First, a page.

In a world of manifest metaphor, we carry our baggage by our sides and on our backs. Into suitcases, hold-alls, carry-ons and duffel bags, we cramp and stuff once significant others, bruises taken as children, rejections suffered at the hands of those more than us, dreams we were slow to claim and the crumbs of daily inadequacies that flake off to line the inseams.
We struggle with our mis-matched luggage; backs stooped, gaits shuffled; into cars, onto busses, taxis, shifting for space around our legs in coffee-shops, cinemas, cubicles at work, restrooms and parks.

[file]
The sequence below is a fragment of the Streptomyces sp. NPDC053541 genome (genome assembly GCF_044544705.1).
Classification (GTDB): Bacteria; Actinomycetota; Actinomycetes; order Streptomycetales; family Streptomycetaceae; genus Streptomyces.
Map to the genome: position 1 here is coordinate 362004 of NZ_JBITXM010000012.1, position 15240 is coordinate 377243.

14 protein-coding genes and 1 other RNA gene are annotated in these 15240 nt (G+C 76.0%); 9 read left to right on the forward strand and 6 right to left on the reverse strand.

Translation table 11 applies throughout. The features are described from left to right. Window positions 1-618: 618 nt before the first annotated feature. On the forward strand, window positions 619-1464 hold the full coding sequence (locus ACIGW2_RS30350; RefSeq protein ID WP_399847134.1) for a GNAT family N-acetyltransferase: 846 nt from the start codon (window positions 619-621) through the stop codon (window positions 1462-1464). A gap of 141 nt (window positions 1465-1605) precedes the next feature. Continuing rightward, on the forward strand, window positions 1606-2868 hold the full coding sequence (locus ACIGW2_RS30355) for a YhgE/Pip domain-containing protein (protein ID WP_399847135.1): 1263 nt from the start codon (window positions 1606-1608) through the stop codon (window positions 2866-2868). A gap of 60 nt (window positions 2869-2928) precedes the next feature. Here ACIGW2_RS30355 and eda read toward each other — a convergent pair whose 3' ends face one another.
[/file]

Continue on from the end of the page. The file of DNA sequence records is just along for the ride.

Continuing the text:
Some people’s baggage precede them – taking up too much of your elbow room while others clutch them tightly to their chests, afraid the bones will fall out. We all move around each other in concerted rhythm; this sluggish dance of dragging trunks and lockers, weighted down by chunks of heart, reams of unwritten words; hard-drives of emails we never pushed the button on and what-ifs that clutter in-between.
We see each other for the mules we are and search for some luggage carousel’s re-assuring loop to offload and walk away straight backed; leaving hang-ups and let-downs to circle unclaimed.